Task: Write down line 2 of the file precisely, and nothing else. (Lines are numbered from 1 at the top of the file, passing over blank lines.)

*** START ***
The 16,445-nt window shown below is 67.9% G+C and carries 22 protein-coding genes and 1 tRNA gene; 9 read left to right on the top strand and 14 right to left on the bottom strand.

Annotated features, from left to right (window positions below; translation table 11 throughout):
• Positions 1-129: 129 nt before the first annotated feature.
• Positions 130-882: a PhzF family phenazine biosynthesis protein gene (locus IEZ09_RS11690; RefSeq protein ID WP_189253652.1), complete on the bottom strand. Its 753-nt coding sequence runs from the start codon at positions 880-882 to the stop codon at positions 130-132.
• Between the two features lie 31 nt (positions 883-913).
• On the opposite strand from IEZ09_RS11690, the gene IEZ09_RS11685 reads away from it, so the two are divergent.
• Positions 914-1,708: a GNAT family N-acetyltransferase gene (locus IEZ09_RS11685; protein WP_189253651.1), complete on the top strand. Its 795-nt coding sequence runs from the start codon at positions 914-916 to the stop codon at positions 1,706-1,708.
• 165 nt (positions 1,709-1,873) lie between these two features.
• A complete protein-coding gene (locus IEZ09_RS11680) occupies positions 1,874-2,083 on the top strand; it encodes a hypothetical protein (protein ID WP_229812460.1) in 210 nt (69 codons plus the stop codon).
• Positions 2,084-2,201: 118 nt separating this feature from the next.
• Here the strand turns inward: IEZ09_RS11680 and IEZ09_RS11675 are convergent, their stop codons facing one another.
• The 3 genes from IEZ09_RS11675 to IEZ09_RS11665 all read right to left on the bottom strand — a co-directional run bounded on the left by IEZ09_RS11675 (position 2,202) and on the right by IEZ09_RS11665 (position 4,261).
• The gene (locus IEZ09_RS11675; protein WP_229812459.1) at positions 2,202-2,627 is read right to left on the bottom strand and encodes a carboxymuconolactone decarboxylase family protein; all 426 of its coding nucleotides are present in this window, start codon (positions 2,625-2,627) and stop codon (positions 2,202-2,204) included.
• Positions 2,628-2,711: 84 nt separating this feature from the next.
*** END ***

Annotated features, from left to right (window positions below; translation table 11 throughout):